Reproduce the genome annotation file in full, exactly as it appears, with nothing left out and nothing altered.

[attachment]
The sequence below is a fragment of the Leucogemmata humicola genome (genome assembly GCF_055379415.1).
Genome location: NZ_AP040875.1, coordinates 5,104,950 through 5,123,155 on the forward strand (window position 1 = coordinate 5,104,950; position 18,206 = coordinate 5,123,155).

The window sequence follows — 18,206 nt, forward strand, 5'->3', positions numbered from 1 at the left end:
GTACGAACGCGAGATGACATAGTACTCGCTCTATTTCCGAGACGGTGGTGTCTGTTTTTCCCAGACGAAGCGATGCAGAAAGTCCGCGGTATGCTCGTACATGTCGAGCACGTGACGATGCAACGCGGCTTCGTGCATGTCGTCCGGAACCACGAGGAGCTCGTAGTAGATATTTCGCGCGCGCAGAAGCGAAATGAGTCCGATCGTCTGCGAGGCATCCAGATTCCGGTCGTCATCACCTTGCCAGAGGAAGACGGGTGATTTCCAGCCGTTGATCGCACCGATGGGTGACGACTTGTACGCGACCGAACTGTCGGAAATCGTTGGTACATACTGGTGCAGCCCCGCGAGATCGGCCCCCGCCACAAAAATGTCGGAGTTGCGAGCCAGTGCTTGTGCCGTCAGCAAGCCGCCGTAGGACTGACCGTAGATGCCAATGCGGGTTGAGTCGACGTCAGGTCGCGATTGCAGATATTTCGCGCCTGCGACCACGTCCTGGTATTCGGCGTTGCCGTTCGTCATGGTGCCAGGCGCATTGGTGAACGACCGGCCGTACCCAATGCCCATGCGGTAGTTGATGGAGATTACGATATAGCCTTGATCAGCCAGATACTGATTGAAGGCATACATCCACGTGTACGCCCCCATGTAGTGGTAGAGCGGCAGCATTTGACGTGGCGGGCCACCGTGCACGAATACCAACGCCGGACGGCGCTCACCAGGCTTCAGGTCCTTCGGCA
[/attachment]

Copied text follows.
The sequence below is a fragment of the Leucogemmata humicola genome (genome assembly GCF_055379415.1).
Genome location: NZ_AP040875.1, coordinates 5,104,950 through 5,123,155 on the forward strand (window position 1 = coordinate 5,104,950; position 18,206 = coordinate 5,123,155).

The window sequence follows — 18,206 nt, forward strand, 5'->3', positions numbered from 1 at the left end:
GTACGAACGCGAGATGACATAGTACTCGCTCTATTTCCGAGACGGTGGTGTCTGTTTTTCCCAGACGAAGCGATGCAGAAAGTCCGCGGTATGCTCGTACATGTCGAGCACGTGACGATGCAACGCGGCTTCGTGCATGTCGTCCGGAACCACGAGGAGCTCGTAGTAGATATTTCGCGCGCGCAGAAGCGAAATGAGTCCGATCGTCTGCGAGGCATCCAGATTCCGGTCGTCATCACCTTGCCAGAGGAAGACGGGTGATTTCCAGCCGTTGATCGCACCGATGGGTGACGACTTGTACGCGACCGAACTGTCGGAAATCGTTGGTACATACTGGTGCAGCCCCGCGAGATCGGCCCCCGCCACAAAAATGTCGGAGTTGCGAGCCAGTGCTTGTGCCGTCAGCAAGCCGCCGTAGGACTGACCGTAGATGCCAATGCGGGTTGAGTCGACGTCAGGTCGCGATTGCAGATATTTCGCGCCTGCGACCACGTCCTGGTATTCGGCGTTGCCGTTCGTCATGGTGCCAGGCGCATTGGTGAACGACCGGCCGTACCCAATGCCCATGCGGTAGTTGATGGAGATTACGATATAGCCTTGATCAGCCAGATACTGATTGAAGGCATACATCCACGTGTACGCCCCCATGTAGTGGTAGAGCGGCAGCATTTGACGTGGCGGGCCACCGTGCACGAATACCAACGCCGGACGGCGCTCACCAGGCTTCAGGTCCTTCGGCA